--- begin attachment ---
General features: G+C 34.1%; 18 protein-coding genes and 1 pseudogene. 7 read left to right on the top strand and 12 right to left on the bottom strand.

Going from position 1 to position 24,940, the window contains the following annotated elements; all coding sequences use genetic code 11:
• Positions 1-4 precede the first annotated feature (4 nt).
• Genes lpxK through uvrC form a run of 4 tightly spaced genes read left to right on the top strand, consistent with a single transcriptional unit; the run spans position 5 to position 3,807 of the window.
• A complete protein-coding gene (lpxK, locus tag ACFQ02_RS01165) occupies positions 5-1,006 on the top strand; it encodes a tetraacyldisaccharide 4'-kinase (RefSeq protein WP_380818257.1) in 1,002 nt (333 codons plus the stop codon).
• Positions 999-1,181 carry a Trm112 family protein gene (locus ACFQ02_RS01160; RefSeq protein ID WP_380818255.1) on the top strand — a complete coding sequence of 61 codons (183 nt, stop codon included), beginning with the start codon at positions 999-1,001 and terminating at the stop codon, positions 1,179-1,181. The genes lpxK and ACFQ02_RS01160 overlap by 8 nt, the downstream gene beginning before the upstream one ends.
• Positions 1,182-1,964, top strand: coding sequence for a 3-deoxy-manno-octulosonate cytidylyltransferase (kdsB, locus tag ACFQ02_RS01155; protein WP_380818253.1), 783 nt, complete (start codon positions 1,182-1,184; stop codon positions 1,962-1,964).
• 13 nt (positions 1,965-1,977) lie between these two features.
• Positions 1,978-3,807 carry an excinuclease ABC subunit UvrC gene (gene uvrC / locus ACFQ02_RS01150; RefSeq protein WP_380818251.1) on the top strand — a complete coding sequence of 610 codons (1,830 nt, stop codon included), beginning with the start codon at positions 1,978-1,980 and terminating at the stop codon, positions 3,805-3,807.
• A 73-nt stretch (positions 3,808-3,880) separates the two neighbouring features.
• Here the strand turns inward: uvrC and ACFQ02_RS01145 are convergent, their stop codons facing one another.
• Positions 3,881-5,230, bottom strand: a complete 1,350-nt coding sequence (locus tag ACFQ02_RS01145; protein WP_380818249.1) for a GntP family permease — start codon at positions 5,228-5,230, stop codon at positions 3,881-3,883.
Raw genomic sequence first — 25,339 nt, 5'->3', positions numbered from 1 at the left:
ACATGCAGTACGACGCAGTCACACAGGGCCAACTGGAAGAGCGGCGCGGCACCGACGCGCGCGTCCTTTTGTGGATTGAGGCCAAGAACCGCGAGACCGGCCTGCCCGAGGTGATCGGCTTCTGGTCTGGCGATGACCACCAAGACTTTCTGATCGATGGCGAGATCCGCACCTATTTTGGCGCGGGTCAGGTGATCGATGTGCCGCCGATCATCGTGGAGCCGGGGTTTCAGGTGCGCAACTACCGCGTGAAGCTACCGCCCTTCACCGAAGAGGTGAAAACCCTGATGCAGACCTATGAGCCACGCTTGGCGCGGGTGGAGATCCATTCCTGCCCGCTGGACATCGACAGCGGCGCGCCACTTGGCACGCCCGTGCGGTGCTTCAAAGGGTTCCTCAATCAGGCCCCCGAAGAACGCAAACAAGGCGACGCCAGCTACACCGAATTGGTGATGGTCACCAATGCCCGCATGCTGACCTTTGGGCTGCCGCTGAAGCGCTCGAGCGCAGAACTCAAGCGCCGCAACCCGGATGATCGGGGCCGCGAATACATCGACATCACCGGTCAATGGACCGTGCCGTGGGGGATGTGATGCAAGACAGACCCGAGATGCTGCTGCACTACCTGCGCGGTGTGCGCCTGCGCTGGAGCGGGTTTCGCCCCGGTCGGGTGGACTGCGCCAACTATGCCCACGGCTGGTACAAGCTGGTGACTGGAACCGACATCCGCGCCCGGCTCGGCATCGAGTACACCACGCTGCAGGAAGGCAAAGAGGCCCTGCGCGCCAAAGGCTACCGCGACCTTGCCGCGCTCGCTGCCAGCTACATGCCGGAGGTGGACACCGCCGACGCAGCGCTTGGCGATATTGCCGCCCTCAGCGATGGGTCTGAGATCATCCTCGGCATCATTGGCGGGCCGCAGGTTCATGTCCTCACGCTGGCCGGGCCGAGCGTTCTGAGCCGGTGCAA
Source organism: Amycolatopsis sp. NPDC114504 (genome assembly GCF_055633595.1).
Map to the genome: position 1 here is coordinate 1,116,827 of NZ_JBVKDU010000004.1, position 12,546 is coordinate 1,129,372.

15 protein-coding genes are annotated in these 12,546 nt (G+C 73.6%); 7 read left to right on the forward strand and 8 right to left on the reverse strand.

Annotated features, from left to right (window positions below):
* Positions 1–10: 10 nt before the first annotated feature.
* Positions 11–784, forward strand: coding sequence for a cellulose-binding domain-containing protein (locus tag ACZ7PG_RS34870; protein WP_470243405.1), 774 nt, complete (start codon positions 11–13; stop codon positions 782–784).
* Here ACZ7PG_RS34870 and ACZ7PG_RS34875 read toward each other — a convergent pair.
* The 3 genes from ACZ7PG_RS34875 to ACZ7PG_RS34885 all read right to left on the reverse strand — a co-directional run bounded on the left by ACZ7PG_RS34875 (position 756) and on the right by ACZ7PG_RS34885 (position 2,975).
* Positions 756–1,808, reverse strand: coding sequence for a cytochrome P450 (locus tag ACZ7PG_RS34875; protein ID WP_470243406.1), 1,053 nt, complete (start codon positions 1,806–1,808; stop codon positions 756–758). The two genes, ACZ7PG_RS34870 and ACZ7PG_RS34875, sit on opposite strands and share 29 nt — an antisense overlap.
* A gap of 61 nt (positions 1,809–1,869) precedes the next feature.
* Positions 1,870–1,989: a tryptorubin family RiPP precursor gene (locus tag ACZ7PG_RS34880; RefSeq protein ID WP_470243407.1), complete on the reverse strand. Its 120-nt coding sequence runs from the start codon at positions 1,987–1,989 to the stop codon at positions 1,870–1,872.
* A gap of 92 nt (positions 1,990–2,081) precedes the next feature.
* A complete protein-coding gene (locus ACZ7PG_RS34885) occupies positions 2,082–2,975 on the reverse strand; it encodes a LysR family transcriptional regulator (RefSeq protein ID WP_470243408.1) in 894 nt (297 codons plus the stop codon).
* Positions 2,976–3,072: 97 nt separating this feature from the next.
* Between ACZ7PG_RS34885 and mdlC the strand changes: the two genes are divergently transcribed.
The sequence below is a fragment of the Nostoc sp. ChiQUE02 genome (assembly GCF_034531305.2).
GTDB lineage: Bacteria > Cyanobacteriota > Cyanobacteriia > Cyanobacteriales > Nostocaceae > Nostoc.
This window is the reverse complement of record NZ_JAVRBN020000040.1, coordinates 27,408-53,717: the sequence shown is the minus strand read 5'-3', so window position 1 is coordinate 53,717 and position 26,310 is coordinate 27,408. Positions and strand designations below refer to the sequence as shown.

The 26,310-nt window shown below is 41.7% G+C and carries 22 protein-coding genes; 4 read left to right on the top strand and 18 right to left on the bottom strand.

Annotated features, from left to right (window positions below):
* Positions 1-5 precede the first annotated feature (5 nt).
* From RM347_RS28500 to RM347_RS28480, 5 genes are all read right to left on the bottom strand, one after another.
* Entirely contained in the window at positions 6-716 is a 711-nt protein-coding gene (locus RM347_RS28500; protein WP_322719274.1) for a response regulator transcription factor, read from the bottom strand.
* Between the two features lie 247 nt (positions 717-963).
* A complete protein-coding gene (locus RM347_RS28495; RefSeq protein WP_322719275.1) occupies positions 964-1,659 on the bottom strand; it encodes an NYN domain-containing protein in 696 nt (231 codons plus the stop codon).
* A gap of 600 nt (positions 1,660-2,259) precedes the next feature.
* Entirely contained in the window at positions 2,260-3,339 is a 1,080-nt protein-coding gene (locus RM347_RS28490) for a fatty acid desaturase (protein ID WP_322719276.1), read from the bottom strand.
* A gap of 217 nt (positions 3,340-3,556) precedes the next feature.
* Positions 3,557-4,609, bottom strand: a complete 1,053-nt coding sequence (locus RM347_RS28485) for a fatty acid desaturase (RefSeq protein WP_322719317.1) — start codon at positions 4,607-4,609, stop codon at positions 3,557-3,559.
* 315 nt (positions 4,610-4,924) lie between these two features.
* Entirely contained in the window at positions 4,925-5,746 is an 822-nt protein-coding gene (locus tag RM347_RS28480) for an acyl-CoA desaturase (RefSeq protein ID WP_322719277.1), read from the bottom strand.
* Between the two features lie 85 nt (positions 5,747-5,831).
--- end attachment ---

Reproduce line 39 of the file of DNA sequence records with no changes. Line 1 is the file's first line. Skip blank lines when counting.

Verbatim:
* A complete protein-coding gene (locus RM347_RS28495; RefSeq protein WP_322719275.1) occupies positions 964-1,659 on the bottom strand; it encodes an NYN domain-containing protein in 696 nt (231 codons plus the stop codon).